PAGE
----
October 3-5 and 10-12, 2023

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Jennifer Toole

Jennifer Toole

Jennifer Toole is the founder and President of Toole Design, a consulting firm with 18 offices throughout North America and a staff of 275, including engineers, planners and landscape architects who have dedicated their careers to making our transportation system safer, more resilient, and more equitable. 

Jennifer was a founding member of APBP and served as the President of the organization’s Board of Directors back in the early years (2000-2003).  Over the course of her career, she has played a pivotal role in the creation of national, state and local design guidance to improve the safety of pedestrians, bicyclists and transit users and has done everything from helping to write federal guidance to designing a safer crosswalk. 

Jennifer is a certified planner with a degree in Landscape Architecture.  She’s an avid walker and bike commuter, and one of her favorite things to do is to go for e-bike rides with her 86-year old father.

Administrator Shailen Bhatt

Administrator Bhatt

On January 13, 2023, Shailen Bhatt was sworn in by U.S. Transportation Secretary Pete Buttigieg as the 21st Administrator of the Federal Highway Administration (FHWA). Bhatt was confirmed unanimously by voice vote in the U.S. Senate on December 8, 2022. He is the first person of Indian descent to lead FHWA.

In this role he oversees over 2,700 FHWA employees in all 50 States, U.S. Territories, and the District of Columbia, and provides executive leadership on strategic initiatives and policy, including administering more than $350 billion as part of President Biden's Bipartisan Infrastructure Law and its formula and competitive grant programs that are available to State departments of transportation, metropolitan planning organizations, local governments, Tribes, territories, federal land management agencies, and other organizations. As Administrator, Bhatt brings a record of successful project and program delivery needed in this once-in-a-generation level of infrastructure investment in which the impacts of FHWA policy and funding choices will last for generations, and will make people safer, reduce the emissions in our air while implementing resilient transportation systems for our changing climate, create a fairer transportation system, and strengthen our economy.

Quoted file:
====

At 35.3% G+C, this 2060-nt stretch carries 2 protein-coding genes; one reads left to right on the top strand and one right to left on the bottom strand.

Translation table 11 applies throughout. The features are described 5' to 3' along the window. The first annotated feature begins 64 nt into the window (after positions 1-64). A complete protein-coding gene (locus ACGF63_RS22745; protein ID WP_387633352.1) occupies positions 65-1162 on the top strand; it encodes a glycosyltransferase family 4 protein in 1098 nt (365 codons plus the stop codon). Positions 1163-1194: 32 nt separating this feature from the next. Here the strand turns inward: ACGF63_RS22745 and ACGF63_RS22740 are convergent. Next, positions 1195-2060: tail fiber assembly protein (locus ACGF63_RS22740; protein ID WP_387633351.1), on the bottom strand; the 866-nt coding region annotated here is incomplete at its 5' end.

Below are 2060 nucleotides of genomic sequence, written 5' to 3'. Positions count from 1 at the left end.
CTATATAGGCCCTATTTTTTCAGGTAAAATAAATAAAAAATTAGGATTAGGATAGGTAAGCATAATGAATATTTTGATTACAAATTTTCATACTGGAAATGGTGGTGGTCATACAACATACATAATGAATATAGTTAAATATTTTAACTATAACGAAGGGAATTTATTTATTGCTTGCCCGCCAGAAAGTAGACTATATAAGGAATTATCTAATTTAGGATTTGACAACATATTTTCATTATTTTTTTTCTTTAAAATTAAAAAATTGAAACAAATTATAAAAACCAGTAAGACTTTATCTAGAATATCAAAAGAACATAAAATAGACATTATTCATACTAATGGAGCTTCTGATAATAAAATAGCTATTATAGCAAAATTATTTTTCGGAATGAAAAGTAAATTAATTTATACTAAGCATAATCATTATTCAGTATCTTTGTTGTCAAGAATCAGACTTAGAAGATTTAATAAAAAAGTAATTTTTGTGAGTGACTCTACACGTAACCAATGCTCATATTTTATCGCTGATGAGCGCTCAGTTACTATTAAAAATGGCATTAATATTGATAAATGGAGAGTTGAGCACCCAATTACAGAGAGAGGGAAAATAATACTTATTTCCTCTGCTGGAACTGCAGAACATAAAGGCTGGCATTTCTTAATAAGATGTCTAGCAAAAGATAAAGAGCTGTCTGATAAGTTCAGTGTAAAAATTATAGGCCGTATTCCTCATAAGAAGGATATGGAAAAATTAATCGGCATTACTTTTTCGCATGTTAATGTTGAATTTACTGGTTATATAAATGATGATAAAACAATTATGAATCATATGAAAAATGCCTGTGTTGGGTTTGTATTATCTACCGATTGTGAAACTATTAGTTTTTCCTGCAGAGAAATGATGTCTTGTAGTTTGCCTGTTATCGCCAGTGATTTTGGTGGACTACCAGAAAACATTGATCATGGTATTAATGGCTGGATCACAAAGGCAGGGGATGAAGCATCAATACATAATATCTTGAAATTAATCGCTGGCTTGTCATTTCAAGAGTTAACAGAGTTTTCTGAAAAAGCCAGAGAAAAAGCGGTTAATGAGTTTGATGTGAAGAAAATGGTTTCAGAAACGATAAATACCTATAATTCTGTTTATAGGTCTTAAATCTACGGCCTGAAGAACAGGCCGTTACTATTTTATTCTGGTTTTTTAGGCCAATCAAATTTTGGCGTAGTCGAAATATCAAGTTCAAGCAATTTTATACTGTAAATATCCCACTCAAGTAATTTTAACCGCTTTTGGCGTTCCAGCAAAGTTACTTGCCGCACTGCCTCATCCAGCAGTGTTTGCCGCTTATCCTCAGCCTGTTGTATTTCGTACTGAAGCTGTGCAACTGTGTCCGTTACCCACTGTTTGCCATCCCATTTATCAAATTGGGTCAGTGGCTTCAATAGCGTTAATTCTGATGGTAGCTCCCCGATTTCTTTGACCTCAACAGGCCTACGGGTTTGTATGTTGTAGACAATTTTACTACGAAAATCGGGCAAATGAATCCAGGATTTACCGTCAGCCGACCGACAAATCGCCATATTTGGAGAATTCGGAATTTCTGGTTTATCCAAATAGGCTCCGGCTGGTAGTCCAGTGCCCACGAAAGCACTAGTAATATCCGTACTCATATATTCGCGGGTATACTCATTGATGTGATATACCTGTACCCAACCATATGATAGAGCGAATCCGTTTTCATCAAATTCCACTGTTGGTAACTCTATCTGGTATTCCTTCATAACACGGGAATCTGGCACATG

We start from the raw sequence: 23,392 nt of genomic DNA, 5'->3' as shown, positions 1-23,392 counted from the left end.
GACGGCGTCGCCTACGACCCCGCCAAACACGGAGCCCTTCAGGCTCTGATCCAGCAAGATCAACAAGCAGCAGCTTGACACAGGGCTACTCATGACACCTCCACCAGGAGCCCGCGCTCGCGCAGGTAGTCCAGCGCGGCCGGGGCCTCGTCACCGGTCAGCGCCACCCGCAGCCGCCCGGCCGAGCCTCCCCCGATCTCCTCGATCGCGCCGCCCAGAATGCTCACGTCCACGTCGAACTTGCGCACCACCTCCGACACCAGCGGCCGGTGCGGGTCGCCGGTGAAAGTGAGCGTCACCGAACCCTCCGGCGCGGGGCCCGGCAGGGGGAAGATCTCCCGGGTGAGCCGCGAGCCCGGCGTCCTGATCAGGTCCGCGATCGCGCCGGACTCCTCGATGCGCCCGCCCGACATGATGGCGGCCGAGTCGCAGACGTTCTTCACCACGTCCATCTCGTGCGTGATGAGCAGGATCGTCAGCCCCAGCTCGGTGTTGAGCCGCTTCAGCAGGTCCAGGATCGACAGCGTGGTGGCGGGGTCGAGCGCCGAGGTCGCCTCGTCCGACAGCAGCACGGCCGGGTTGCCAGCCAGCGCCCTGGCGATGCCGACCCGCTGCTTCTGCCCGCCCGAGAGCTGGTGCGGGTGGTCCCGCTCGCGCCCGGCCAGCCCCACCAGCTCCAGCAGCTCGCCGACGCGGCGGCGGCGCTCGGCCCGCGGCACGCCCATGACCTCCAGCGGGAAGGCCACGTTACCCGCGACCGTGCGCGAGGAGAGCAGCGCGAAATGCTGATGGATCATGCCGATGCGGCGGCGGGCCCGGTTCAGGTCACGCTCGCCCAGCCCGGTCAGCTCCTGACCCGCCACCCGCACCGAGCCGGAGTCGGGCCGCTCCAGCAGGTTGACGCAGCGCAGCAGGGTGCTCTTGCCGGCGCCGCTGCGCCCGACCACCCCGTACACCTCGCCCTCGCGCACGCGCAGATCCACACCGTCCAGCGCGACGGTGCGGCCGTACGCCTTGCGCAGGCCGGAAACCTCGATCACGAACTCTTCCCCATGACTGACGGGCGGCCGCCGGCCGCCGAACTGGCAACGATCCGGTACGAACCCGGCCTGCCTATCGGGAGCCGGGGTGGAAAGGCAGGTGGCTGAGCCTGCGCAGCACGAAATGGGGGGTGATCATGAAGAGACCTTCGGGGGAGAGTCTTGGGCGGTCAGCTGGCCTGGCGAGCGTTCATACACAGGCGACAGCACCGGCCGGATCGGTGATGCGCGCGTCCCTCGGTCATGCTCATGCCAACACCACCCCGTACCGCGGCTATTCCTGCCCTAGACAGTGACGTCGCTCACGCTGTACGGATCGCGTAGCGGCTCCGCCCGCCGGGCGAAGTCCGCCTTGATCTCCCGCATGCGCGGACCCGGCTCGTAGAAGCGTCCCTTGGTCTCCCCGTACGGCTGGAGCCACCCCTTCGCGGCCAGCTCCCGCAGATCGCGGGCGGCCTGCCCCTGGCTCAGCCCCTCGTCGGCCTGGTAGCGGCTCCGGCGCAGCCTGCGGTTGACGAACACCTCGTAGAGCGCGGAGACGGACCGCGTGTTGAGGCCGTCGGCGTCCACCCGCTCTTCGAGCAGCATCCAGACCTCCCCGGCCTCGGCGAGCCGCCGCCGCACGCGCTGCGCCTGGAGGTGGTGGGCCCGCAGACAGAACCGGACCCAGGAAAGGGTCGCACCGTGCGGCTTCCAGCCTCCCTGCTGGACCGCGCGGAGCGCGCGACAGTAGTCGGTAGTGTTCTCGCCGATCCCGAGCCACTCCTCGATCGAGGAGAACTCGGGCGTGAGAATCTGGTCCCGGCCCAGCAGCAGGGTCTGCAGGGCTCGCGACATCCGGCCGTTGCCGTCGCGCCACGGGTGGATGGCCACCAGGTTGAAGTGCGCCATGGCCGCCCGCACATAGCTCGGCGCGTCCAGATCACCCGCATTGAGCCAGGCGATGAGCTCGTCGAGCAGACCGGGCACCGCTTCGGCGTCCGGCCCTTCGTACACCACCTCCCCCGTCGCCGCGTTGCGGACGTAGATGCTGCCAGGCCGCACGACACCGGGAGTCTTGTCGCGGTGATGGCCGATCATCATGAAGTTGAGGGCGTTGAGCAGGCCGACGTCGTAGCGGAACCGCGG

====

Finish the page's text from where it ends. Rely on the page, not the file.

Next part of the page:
Bhatt brings to this role a passion for improving safety and protecting all road users on America's roads, bridges, highways, and other surface transportation infrastructure, including people using them for walking and biking. He is also committed to transforming our nation's infrastructure systems to address transportation's impacts on our global climate, while making them more equitable and fair for all.

His distinguished career includes serving in leadership positions in the public and private sectors, including the Kentucky, Delaware, and Colorado Departments of Transportation, the Intelligent Transportation Society of America, AECOM, and as FHWA's Associate Administrator for Highway Policy and External Affairs in the Obama Administration.

Bhatt graduated summa cum laude from Western Kentucky University with a degree in Economics. He considers being a good father and husband to be the most important priority in the world, and he and his wife Neelam are the proud parents of two daughters, Saanvi and Nandini. While Bhatt is focused on his day job, he keeps his skates sharpened, his stick freshly taped, and stands ready to answer the call for any NHL team ready to take a chance on him.